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– Twenty-First Century Crusades?

Prediction 2: Acts of terror increasing throughout Europe

Germany’s Angela Merkel Says Terrorists Commit ‘Blasphemy’
by Andrea Thomas

Chancellor Asks Islamic Leaders to Clarify Religion’s Stand on Extremism

BERLIN—Terrorists killing people in the name of God are committing blasphemy, Chancellor Angela Merkel said Thursday, calling on Islamic leaders to clarify the relationship between their religion and the militants who claim to act in its name.

In a declaration to Germany’s lower house of parliament on last week’s terror attacks in Paris and underlining previous comments on the importance of national unity, Ms. Merkel said terrorist actions are probably the result of a certain interpretation of religion “that assumes being allowed to act, punish, kill on God’s behalf.”

“But for me, this is nothing but blasphemy. Terrorists’ actual motivation is in their conviction that they stand above others because they believe they are God’s representative, because they mean to have a historic mission, because they are convinced that they stand above others due to their faith, origin, descent, sex.”

In her speech, she also reiterated that Islam belongs to Germany—she has said her government is doing everything it can to ensure migrants successfully integrate into German society regardless of their religion. The comment has caused controversy in a country debating the threat of radical Islam and how willing some Muslims are to accept the rules of a largely secular culture.

Thousands of protesters have been holding weekly rallies across the country since October, denouncing what they call an “Islamization” of Europe.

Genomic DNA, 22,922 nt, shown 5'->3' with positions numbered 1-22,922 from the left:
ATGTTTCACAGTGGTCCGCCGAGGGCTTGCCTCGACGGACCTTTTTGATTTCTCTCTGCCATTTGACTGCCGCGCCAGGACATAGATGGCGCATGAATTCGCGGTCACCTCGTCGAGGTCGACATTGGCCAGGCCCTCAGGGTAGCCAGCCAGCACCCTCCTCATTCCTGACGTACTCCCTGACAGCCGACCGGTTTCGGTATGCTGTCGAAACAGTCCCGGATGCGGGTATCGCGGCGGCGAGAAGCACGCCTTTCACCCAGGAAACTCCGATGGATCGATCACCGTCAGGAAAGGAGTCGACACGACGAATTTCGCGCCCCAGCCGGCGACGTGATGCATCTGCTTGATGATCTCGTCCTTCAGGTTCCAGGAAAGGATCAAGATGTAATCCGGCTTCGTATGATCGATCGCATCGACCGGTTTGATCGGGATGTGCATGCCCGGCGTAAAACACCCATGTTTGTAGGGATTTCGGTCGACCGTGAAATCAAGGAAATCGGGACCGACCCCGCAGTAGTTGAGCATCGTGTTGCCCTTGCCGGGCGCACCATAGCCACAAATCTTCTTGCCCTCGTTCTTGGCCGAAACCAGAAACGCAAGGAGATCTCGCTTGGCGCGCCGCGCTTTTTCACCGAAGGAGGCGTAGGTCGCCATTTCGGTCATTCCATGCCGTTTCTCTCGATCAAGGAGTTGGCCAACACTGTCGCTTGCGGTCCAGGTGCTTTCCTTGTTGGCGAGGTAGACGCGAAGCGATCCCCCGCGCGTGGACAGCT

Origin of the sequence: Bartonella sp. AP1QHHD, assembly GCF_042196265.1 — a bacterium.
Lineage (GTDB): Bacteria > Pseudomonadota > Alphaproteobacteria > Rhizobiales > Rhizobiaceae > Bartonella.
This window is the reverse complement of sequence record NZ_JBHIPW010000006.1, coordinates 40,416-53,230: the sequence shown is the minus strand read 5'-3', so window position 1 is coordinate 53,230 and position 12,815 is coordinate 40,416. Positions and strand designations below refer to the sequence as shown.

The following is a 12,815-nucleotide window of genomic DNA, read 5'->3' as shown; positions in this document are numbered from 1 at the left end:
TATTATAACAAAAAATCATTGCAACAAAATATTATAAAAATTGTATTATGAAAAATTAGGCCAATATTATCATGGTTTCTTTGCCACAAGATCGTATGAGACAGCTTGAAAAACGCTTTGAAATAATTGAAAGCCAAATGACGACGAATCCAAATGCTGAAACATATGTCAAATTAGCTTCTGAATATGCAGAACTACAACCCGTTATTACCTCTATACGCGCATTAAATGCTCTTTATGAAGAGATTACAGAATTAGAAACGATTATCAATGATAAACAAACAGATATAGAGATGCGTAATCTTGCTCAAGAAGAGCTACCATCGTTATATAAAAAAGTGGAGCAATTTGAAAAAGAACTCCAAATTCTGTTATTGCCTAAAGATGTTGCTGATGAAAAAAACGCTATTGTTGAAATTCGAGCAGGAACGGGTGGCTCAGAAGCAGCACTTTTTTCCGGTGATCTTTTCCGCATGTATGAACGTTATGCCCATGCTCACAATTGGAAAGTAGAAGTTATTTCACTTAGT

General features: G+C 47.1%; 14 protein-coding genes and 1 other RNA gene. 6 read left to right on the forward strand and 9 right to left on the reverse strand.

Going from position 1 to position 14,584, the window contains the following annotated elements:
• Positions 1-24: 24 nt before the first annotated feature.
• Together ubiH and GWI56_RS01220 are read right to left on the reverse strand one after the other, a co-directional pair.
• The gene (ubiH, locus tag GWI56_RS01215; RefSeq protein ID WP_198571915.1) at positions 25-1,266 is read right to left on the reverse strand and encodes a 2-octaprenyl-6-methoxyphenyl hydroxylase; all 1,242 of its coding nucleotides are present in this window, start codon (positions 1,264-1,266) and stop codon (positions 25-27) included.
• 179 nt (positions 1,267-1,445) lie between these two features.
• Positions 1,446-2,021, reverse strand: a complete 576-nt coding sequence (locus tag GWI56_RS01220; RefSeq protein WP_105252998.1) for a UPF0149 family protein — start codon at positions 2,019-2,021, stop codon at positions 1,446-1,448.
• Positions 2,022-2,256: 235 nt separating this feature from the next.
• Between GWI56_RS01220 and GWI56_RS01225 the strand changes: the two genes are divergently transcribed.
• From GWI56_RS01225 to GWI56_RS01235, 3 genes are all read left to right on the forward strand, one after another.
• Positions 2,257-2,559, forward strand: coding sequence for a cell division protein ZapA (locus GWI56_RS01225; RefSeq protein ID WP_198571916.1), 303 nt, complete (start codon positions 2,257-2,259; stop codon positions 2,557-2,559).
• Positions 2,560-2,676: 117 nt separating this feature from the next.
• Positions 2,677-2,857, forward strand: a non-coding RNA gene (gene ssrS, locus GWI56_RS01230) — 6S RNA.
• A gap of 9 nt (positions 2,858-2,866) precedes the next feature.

Ms. Merkel said that although most Germans aren’t hostile toward the teachings of the Quran, they also aren’t sure which version of Islam belongs to Germany—a militant or a peaceful one.

“They want to know why terrorists have so little regard for the value of human life and why they tie their crimes to their faith. They ask how they can trust the phrase that murderers who claim to act in the name of Islam have nothing to do with Islam,” Ms. Merkel said. “I want to emphasize that these are valid questions. I believe we urgently need a clarification of these questions by Islam’s religious leaders. This issue can’t be evaded any longer.”

Ms. Merkel also said Europe should act fast to improve security laws. She called on the European Commission—the European Union’s executive arm—to quickly provide revised guidelines over the retention of individuals’ phone and Internet data that would allow better prevention and investigation of crimes. Germany would then quickly implement these rules, Ms. Merkel said.

The German cabinet Wednesday approved a draft bill to allow authorities to withdraw the national identification cards of suspected Islamic extremists, in bid to prevent them from traveling to Syria and Iraq and receive training from Islamic State militant groups.

German security officials estimate that some 550 Islamists have left Germany and headed to Syria since 2012. Officials are concerned that those returning are a security risk because they might be radicalized or traumatized.

Write to Andrea Thomas at andrea.thomas@wsj.com
 

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